Still, it was not quite there, not yet, and the only “logical” assumption was that the M30.2’s was homesick for music from back home. So, after a little Fairport Convention, I tracked down music from one of my favorite British “white-boy” acid-jazz groups: Corduroy. Hailing from London, England their funk and beats are contagious. Half a dozen or so tracks later the speakers were right as rain, and if there’s anything Londoners are expert, it is indeed rain. And then there was that nostalgic gem for all of us who grew up on British television in the 70’s and 80’s Matt Berry’s Television Themes.

Lighthearted homesickness aside, I proceeded to select albums from closer to home:  Steve Tyrells’ Back to Bacharach, Jose James’ Lean on Me (a tribute to Bill Withers), Michel Camilo’s self-titled debut album. Feet were tapping, chairs were filled, and I spent hours in the root at one stretch. We must have listened to the entire Television Themes album all the way through. A particular track that I played titled “Convex” by the band St. Paul and The Broken Bones did not resonate with everyone, but I wanted to put the room’s system and the Harbeths through one final test, and they passed.

Harbeth loudspeakers, much like marmite, is love-hate. There is no middle ground and it is in this starkness that Hi-Fi’s subjectivity shines through. Experiencing the tweaked system is not going to dramatically change my opinion, but at least it will have improved attendees experience and exposure to the speakers, so they could come to their own informed conclusions.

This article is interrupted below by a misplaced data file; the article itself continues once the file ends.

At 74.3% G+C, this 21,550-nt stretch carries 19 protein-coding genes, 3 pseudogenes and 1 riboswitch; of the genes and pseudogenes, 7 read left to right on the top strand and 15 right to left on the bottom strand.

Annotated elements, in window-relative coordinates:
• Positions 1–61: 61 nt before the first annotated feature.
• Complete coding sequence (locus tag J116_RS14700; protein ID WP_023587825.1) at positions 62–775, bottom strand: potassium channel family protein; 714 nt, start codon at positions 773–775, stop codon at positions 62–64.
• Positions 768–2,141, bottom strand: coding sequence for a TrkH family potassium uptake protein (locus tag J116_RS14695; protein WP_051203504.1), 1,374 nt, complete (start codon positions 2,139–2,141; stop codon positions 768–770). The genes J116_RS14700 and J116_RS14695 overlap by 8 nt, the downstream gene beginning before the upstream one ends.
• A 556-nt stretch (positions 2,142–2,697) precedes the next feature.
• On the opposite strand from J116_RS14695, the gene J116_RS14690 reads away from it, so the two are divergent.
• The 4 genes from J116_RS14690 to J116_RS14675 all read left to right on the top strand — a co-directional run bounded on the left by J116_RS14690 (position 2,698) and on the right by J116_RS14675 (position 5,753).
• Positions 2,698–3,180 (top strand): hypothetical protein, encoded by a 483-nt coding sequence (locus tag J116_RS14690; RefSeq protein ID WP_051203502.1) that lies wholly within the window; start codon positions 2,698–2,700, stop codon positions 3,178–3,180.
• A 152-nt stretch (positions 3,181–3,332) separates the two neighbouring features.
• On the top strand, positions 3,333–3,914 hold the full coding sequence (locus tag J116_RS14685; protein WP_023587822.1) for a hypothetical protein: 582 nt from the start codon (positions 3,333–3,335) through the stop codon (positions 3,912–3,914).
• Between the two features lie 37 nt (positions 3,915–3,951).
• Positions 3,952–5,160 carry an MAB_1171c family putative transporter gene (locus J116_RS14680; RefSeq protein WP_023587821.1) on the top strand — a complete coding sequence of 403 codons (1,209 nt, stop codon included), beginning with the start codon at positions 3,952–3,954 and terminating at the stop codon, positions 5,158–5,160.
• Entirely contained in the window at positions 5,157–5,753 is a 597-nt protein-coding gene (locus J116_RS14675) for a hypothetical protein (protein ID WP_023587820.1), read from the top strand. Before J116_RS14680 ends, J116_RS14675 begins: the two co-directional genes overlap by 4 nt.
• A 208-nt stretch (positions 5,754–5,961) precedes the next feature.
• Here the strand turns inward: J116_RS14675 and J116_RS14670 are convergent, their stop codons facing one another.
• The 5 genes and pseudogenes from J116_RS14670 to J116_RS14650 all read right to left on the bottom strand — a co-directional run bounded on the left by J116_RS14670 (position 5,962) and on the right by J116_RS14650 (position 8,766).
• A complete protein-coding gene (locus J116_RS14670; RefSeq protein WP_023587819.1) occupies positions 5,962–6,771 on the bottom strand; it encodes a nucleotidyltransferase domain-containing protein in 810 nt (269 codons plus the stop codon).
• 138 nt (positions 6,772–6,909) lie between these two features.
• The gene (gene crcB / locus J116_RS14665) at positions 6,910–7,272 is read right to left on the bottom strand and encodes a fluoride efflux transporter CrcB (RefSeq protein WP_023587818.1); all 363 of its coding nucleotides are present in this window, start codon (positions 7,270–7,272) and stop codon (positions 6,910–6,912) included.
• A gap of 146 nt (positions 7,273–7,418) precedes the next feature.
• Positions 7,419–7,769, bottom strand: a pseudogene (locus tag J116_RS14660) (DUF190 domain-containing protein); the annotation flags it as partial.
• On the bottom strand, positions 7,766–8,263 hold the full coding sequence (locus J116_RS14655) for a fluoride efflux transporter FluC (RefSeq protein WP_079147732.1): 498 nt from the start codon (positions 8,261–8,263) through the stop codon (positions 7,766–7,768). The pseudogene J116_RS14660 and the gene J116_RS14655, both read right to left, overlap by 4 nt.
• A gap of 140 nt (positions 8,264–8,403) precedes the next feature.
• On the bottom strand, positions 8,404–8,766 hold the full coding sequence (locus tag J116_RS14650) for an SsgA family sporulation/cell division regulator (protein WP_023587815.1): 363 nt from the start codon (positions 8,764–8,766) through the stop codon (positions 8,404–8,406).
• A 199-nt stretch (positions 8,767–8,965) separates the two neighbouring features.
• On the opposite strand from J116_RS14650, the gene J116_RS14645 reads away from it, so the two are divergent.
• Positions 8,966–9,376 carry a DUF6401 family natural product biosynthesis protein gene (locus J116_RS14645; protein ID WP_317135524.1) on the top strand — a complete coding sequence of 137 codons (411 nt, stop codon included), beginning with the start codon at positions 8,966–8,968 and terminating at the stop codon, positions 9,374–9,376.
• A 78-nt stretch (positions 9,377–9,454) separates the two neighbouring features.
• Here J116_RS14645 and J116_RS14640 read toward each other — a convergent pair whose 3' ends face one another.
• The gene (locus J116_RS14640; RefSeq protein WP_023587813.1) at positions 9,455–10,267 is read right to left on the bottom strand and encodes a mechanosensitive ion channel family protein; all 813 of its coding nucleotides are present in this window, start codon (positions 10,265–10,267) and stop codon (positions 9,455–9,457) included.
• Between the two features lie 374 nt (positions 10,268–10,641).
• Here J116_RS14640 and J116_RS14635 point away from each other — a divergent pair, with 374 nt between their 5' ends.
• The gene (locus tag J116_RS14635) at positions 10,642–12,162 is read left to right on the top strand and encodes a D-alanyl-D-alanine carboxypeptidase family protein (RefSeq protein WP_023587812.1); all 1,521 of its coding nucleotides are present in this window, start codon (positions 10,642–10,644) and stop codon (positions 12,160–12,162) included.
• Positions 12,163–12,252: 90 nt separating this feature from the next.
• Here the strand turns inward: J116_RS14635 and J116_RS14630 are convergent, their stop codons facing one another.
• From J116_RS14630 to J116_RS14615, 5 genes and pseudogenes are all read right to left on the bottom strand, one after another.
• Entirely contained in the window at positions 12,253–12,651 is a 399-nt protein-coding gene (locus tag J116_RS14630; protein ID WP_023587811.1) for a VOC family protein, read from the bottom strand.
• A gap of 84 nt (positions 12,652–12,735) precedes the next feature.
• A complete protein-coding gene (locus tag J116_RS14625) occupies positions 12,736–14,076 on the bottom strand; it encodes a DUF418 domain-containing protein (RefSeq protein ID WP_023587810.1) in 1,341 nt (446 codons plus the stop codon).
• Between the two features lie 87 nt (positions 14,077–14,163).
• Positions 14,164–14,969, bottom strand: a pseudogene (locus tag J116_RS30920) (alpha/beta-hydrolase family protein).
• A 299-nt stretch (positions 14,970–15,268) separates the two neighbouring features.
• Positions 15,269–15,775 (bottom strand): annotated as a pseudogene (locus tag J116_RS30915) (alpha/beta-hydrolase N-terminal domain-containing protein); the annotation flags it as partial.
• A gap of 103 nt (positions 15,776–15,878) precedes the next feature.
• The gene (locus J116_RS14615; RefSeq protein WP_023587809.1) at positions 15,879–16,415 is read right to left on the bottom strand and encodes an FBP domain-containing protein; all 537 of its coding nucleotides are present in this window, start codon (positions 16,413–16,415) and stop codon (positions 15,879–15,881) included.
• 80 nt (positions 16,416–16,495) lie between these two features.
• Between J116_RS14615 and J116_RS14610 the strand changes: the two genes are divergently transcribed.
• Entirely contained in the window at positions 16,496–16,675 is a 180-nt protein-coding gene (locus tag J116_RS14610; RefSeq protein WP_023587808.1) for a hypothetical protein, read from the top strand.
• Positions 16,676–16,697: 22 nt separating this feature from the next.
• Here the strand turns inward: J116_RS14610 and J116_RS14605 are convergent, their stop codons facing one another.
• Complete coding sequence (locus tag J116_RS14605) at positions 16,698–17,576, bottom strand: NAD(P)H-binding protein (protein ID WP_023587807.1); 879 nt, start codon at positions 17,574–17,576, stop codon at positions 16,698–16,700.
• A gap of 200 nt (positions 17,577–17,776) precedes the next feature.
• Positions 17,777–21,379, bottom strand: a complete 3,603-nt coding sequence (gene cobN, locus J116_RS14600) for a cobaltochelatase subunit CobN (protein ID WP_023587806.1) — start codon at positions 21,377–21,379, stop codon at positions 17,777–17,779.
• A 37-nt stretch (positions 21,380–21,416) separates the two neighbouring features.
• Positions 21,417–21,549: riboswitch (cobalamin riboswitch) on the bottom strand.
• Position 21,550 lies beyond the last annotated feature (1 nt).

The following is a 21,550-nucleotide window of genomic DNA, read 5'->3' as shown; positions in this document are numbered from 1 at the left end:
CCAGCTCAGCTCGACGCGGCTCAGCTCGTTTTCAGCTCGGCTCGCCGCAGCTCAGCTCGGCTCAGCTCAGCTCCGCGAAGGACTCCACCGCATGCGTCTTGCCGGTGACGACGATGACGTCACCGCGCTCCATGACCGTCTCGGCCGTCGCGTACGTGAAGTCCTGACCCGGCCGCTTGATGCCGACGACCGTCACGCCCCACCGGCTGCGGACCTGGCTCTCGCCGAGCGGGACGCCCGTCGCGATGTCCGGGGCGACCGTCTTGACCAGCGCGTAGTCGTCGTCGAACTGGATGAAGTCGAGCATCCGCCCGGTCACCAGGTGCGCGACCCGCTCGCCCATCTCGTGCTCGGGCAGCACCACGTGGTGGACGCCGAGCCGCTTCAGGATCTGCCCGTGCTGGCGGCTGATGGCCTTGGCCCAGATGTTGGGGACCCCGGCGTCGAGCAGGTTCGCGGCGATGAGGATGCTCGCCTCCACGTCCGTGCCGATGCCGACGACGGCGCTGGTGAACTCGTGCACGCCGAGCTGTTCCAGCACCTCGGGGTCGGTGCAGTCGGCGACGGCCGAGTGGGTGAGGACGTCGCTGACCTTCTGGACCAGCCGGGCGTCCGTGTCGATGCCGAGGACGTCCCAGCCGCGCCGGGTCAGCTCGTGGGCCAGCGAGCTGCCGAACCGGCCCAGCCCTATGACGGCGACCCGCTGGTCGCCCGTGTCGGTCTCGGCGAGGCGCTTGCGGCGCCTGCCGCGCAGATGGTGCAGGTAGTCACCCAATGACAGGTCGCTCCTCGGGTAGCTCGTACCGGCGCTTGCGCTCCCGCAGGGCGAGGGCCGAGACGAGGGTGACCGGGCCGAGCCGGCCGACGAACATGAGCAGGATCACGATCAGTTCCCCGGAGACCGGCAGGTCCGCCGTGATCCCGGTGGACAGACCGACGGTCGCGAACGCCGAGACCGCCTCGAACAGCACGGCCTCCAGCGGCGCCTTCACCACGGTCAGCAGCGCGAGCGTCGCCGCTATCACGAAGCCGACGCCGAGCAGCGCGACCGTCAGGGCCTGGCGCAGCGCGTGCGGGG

The story does not end there. Something happened on Sunday, something extraordinary, fortuitous and inspiring for all of us; Hi-Fi professional and hobbyists alike. Deepak Vaidya, a hi-fi enthusiast, and more importantly a father, stepped into the room with his 14-year-old daughter, Treya. Treya is no slouch when it comes to music or hi-fi. She knows the music to which she will listen and the systems upon which it will be played. She played tenor saxophone in her school’s Jazz band and the very first track she had the rest of us listen to was “Celestial Echo” from the Convergence album (Malia feat. Boris Blank). I don’t know many, scratch that, anyone of that age not just knowing the album, but actually making/taking the time to give it a listen. I was stunned. I knew the track instantly and I immediately asked her father, and he assured me that his daughter’s taste in music runs deep and wide, spanning genres, countries, and styles.

Bill Benoit of Accusound Cables and 14-year-old Treya Vaidya

Once the pair left the room, all of us remaining stared at each other, grinning from ear to ear. Echoes of a collective “what just happened?” reverberated, leaving us not to play music but just take it all in. Treya sat there and listened to music. She neither fidgeted or talked, but rather soaked in the experience expressing to me that ‘with the systems at the show she could hear of what was going on, what was actually being recorded.’ For Treya it was a revelation of McLuhanesque proportions: the medium (gear/format) could be just as important as the message (music).

It is rare that I find myself smiling as I write an article, this is one of those times.